It seems that the park is under renovation the time I came so there is not much to see there then. From the Antonio Luna Monument, I came back to the Cathedral side of the road and walked from there to the Nueva Ecija Old Provincial Capitol for about 8 minutes

Upon seeing the Old Capitol, I was entranced by its beauty and the elegance it exudes. The Old Capitol is a picture that tells of the Old Nueva Ecija’s glorious past.

Nueva Ecija’s reminiscent of the past. The Old Provincial Capitol.
Detail of the facade. Nueva Ecija Old Provincial Capitol

Just across the Old Capitol is Cabanatuan’s largest park, the Freedom Park, which is also teeming with people that day. An Independence Day program was also ongoing then and it piqued my curiosity upon discovering that it was the Provincial Capitol’s employees who were having the program, knowing that the actual capital is now in Palayan and not there in Cabanatuan.

Freedom Park, Cabanatuan City

Freedom Park also has its own version of Antonio Luna’s monument, a bigger and more beautiful one  than that in front of Cabantuan Cathedral. In this monument, Luna is standing as opposed to the other one where he is riding a horse. Statues with elegant garbs serves as sentinels of the monument (or are they just having a rest? Just kidding!)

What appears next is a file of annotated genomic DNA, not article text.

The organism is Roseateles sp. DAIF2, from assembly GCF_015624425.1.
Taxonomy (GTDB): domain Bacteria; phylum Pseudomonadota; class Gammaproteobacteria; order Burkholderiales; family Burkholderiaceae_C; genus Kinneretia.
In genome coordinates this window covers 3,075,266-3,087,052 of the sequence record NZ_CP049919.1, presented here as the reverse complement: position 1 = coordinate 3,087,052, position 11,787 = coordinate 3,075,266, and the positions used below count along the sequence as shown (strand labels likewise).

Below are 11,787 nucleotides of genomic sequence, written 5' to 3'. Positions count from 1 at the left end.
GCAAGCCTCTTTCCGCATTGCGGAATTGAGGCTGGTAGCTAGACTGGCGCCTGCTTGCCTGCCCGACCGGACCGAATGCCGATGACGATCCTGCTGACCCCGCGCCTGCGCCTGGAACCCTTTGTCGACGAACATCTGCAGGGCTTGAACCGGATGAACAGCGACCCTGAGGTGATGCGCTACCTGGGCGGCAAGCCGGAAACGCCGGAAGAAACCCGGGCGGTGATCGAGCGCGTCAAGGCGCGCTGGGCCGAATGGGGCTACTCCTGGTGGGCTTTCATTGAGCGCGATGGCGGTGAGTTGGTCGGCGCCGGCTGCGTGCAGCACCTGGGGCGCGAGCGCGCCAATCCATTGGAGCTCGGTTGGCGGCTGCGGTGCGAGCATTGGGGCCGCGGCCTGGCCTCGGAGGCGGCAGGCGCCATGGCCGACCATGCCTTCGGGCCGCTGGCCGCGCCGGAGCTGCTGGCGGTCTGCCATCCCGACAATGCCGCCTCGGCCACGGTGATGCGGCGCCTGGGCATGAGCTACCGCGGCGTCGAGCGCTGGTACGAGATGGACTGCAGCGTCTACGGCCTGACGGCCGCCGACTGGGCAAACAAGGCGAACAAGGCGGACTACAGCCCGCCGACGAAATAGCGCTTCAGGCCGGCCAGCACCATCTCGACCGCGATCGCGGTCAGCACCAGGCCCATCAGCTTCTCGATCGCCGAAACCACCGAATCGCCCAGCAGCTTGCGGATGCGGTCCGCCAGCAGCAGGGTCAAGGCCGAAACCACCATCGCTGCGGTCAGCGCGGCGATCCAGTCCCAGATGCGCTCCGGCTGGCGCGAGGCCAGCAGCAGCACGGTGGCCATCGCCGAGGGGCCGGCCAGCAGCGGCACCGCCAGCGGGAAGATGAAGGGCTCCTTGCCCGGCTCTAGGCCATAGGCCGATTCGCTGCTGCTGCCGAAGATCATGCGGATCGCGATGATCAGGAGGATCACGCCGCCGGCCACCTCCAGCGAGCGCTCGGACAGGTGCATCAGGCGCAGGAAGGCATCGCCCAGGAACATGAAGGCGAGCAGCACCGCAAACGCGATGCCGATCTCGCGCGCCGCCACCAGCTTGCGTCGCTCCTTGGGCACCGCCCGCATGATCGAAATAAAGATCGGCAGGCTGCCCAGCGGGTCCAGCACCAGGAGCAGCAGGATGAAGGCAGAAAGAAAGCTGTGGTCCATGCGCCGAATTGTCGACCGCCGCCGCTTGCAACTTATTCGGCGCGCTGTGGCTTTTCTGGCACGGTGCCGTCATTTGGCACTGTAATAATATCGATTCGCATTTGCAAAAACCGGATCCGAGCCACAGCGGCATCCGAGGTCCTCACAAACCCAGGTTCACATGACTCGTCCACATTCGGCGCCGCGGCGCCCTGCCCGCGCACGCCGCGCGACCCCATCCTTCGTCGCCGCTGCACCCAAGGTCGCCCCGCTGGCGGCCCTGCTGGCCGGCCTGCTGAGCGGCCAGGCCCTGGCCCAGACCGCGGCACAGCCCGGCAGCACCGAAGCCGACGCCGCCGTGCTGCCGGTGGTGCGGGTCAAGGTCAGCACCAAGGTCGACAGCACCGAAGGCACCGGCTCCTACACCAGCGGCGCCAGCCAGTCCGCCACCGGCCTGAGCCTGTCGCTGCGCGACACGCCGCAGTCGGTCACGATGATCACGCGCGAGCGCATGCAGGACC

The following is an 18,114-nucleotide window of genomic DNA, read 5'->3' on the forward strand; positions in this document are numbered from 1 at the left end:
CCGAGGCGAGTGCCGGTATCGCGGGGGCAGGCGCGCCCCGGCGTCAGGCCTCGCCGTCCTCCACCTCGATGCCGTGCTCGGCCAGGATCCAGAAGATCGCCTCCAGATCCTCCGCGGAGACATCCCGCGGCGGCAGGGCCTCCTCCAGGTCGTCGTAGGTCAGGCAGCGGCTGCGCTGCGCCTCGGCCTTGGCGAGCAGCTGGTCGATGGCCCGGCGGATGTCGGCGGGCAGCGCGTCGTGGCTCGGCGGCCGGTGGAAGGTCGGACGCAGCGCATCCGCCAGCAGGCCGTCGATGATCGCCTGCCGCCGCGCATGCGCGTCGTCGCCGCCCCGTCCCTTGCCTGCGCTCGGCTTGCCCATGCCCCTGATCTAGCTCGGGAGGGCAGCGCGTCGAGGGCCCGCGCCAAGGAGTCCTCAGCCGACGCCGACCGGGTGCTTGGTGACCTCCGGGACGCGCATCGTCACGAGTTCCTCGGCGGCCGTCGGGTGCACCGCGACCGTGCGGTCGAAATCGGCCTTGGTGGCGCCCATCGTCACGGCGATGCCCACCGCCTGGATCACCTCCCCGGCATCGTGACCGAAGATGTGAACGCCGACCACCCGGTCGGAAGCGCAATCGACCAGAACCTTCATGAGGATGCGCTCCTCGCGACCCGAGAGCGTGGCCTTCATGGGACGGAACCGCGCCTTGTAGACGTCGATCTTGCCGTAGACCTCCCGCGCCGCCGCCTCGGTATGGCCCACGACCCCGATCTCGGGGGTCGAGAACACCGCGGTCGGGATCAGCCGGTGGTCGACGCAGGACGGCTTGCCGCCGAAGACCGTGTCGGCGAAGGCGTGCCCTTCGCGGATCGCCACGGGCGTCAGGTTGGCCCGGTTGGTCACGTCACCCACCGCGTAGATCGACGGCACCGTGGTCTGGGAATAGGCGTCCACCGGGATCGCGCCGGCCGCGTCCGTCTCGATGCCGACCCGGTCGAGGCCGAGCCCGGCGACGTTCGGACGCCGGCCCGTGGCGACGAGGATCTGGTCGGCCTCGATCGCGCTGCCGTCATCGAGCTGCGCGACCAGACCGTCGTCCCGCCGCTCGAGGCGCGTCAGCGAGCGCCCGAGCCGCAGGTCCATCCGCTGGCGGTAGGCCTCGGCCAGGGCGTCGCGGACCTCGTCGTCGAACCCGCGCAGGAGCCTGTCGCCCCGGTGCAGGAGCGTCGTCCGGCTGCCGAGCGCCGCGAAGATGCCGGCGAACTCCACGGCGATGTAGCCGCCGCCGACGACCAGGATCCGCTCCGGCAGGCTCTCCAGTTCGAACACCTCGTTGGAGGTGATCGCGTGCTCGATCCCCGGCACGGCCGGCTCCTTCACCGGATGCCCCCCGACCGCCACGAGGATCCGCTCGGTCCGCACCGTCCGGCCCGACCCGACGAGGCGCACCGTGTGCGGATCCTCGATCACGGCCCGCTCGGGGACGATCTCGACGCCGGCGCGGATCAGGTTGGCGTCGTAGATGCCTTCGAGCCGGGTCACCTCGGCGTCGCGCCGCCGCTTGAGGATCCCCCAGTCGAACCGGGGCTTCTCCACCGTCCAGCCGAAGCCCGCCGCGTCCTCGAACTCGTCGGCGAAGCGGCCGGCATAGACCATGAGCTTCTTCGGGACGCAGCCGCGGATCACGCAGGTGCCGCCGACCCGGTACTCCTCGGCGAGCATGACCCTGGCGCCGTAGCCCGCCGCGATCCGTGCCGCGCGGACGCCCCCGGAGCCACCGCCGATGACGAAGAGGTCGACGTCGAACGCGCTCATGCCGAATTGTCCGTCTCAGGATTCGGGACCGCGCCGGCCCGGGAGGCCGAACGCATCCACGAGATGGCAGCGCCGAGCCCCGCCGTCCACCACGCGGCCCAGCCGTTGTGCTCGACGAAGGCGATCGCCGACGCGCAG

Just some steps away from Antonio Luna’s monument can be seen the century-old Nueva Ecija High School, which has been a home to many Novo Ecijano’s during their secondary years. It actually started at San Isidro, Nueva Ecija then later moved to Cabanatuan in 1927.

Nueva Ecija High School facade
Nueva Ecija High School Marker

Outside the school yard is a marker which tells of the school’s history. An excerpt from the marker reads : “The Nueva Ecija High School, one of the earliest high schools established by the American Insular Government in the Philippine Islands, started as the Wright Institute in the former capital town of San Isidro, Nueva Ecija. The school was inaugurated on October 7, 1905 by Nueva Ecija Governor Epifanio delos Santos and San Isidro Municipal President Florencio Miranda… in 1927, the Nueva Ecija High School was transferred from San Isidro to Cabanatuan, the new capital…”

This school has witnessed many Novo Ecijanos strive for excellence. Nueva Ecija High School.

It is evident from the school building’s design that it was made before the advent of WWII and that’s what make it interesting. Actually, no visitor passing through Burgos Avenue would fail to notice the school because of its architecture.

Upon visiting and seeing all of the places above, I can say that my decision to have a walking tour around Cabanatuan is a good decision. At least, I’ve got a feel of the city’s past through its monuments and historic buildings and was able to appreciate a bit of the city’s part in the national history.

After the walking tour that last for almost an hour, I got into a tricycle which brought me to the place where I would be able to ride a jeep to Palayan City.

Source: http://sanjosenyonggala.blogspot.com/2013/07/a-walking-tour-on-historic-cabanatuan.html